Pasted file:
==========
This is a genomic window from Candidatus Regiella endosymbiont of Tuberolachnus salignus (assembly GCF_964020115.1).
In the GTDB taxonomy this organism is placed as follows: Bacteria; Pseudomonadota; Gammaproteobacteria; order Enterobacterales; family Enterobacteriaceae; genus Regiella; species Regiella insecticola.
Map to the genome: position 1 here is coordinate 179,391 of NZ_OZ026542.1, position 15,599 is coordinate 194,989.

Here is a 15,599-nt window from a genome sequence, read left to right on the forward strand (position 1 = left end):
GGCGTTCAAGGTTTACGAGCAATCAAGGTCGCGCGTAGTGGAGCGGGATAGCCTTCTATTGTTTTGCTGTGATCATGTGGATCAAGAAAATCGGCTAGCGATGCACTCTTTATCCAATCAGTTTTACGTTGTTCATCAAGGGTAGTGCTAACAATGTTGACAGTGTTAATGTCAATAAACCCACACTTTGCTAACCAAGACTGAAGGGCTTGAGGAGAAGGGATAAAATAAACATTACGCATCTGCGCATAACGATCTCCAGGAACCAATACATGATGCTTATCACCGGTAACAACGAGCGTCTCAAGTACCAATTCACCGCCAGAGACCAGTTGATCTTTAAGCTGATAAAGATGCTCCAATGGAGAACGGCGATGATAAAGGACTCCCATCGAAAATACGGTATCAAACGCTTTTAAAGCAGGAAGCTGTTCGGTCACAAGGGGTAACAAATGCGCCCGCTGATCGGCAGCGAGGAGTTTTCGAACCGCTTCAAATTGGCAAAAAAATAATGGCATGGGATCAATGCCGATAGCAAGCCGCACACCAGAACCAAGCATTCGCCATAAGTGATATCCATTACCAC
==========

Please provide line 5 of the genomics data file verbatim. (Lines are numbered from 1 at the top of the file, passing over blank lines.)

GGCGTTCAAGGTTTACGAGCAATCAAGGTCGCGCGTAGTGGAGCGGGATAGCCTTCTATTGTTTTGCTGTGATCATGTGGATCAAGAAAATCGGCTAGCGATGCACTCTTTATCCAATCAGTTTTACGTTGTTCATCAAGGGTAGTGCTAACAATGTTGACAGTGTTAATGTCAATAAACCCACACTTTGCTAACCAAGACTGAAGGGCTTGAGGAGAAGGGATAAAATAAACATTACGCATCTGCGCATAACGATCTCCAGGAACCAATACATGATGCTTATCACCGGTAACAACGAGCGTCTCAAGTACCAATTCACCGCCAGAGACCAGTTGATCTTTAAGCTGATAAAGATGCTCCAATGGAGAACGGCGATGATAAAGGACTCCCATCGAAAATACGGTATCAAACGCTTTTAAAGCAGGAAGCTGTTCGGTCACAAGGGGTAACAAATGCGCCCGCTGATCGGCAGCGAGGAGTTTTCGAACCGCTTCAAATTGGCAAAAAAATAATGGCATGGGATCAATGCCGATAGCAAGCCGCACACCAGAACCAAGCATTCGCCATAAGTGATATCCATTACCAC